SAN FRANCISCO (CN) – A news photographer claims in court that Oakland police injured him for taking pictures of a protest of the verdict against a transit policeman who shot an unarmed black man to death on a train platform.
John Weston Osburn sued Oakland, three named police officers and other Doe officers, in a federal civil rights complaint.
He claims Oakland cops tackled him and “maliciously and sadistically” handcuffed him so tightly it severely injured his wrist, compromising his ability to hold a camera and do his job.
In his complaint, Osburn says he was covering a protest about the “whitewash verdict exonerating BART policeman Johannes Mehserle,” who killed Oscar Grant on July 8, 2010 in downtown Oakland.
Osburn says he was covering the protest for IndyBay, an online news organization.
Mehserle killed Grant on a BART station platform after Grant and other riders were removed from a train after a fight in the early hours of New Years Day 2008. Mehserle claimed in court that he was reaching for his Taser but mistakenly pulled out his gun. He was found guilty of involuntary manslaughter but cleared of second-degree murder and voluntary manslaughter. Mehserle ended up serving half of the 2-year sentence, according to media reports.
Osburn says in his complaint that the case had “caused a great deal of ferment in the community, and more was expected” on the night of July 8, 2010.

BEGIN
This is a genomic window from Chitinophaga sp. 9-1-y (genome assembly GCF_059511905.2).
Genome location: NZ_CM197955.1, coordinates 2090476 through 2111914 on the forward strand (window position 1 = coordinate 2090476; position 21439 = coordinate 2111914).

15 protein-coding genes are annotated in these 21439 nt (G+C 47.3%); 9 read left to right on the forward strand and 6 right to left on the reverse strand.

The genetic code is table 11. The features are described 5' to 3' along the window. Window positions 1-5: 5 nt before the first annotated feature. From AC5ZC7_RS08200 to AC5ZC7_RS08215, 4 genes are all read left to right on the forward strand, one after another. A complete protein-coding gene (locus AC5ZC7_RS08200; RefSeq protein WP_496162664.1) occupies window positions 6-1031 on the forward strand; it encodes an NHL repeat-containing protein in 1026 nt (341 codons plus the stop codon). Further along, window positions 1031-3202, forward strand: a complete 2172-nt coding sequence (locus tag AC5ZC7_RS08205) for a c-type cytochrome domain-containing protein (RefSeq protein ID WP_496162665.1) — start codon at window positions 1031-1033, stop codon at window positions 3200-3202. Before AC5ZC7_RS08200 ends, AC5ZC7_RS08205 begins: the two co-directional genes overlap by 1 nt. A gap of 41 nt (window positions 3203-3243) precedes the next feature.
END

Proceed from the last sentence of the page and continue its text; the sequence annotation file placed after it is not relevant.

During the “peaceful” protest, which he filmed, Osburn says, officers in riot gear advanced on the crowd.
He claims he saw “a police field commander clearly pointing at him, the plaintiff, and apparently instructing officers to go after him, which they did.”
He says the cops surrounded, grabbed and tackled him, “despite his lack of any resistance, and attempt to cooperate.”
The officers “twisted his arms behind him, seriously injuring his wrist, and then handcuffed him much too tightly, ‘maliciously and sadistically for the purpose of causing harm’, which they did.”
He claims the Oakland Police charged him with attempted arson, “knowing he had committed no such offense, but that the seriousness of the charge would cause him to be held in jail, illegally, rather than released; which he was, for five days before being released. Other, different charges against him were eventually dropped,” according to the complaint.
And, Osburn says, officers tampered with his camera, deleting footage.
He says his wrist still hurt and was “greatly impaired, for many weeks after the incident, and still not fully healed – and apparently may never heal – almost two years later.”
Osburn sued the City of Oakland, police Sgt. B. Ortiz, Officer J. Cunnie and Lt. (fnu) Hamilton.
He seeks punitive damages for unreasonable seizure, and constitutional violations, including denial of due process.
He is represented by Dennis Cunningham in San Francisco.